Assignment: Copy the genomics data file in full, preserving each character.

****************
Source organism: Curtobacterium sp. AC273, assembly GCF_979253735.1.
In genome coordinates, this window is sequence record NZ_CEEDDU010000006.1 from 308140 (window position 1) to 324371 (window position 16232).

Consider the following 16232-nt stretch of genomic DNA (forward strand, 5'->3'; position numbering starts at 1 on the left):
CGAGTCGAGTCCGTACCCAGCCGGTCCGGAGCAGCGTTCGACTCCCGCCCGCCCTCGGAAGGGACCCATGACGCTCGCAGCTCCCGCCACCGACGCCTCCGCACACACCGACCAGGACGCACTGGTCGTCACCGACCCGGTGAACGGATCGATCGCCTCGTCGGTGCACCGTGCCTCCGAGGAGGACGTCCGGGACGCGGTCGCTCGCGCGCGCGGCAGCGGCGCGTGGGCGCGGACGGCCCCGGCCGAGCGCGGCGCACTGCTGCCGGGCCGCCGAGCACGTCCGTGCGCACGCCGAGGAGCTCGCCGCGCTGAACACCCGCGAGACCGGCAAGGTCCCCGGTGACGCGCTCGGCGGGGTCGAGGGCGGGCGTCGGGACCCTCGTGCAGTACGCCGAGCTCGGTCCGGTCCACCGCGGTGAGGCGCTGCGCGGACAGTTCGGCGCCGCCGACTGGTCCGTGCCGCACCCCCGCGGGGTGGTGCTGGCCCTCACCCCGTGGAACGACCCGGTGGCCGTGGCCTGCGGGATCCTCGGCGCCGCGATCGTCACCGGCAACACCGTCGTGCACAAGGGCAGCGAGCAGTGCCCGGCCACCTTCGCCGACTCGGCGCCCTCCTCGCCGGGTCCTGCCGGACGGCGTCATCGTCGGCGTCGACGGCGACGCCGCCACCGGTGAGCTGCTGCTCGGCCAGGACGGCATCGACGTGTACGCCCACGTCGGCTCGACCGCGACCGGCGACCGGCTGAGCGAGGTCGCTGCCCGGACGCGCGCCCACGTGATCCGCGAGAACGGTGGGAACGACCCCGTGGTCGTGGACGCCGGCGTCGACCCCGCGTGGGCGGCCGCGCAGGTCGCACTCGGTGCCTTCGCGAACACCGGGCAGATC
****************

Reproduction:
Source organism: Curtobacterium sp. AC273, assembly GCF_979253735.1.
In genome coordinates, this window is sequence record NZ_CEEDDU010000006.1 from 308140 (window position 1) to 324371 (window position 16232).

Consider the following 16232-nt stretch of genomic DNA (forward strand, 5'->3'; position numbering starts at 1 on the left):
CGAGTCGAGTCCGTACCCAGCCGGTCCGGAGCAGCGTTCGACTCCCGCCCGCCCTCGGAAGGGACCCATGACGCTCGCAGCTCCCGCCACCGACGCCTCCGCACACACCGACCAGGACGCACTGGTCGTCACCGACCCGGTGAACGGATCGATCGCCTCGTCGGTGCACCGTGCCTCCGAGGAGGACGTCCGGGACGCGGTCGCTCGCGCGCGCGGCAGCGGCGCGTGGGCGCGGACGGCCCCGGCCGAGCGCGGCGCACTGCTGCCGGGCCGCCGAGCACGTCCGTGCGCACGCCGAGGAGCTCGCCGCGCTGAACACCCGCGAGACCGGCAAGGTCCCCGGTGACGCGCTCGGCGGGGTCGAGGGCGGGCGTCGGGACCCTCGTGCAGTACGCCGAGCTCGGTCCGGTCCACCGCGGTGAGGCGCTGCGCGGACAGTTCGGCGCCGCCGACTGGTCCGTGCCGCACCCCCGCGGGGTGGTGCTGGCCCTCACCCCGTGGAACGACCCGGTGGCCGTGGCCTGCGGGATCCTCGGCGCCGCGATCGTCACCGGCAACACCGTCGTGCACAAGGGCAGCGAGCAGTGCCCGGCCACCTTCGCCGACTCGGCGCCCTCCTCGCCGGGTCCTGCCGGACGGCGTCATCGTCGGCGTCGACGGCGACGCCGCCACCGGTGAGCTGCTGCTCGGCCAGGACGGCATCGACGTGTACGCCCACGTCGGCTCGACCGCGACCGGCGACCGGCTGAGCGAGGTCGCTGCCCGGACGCGCGCCCACGTGATCCGCGAGAACGGTGGGAACGACCCCGTGGTCGTGGACGCCGGCGTCGACCCCGCGTGGGCGGCCGCGCAGGTCGCACTCGGTGCCTTCGCGAACACCGGGCAGATC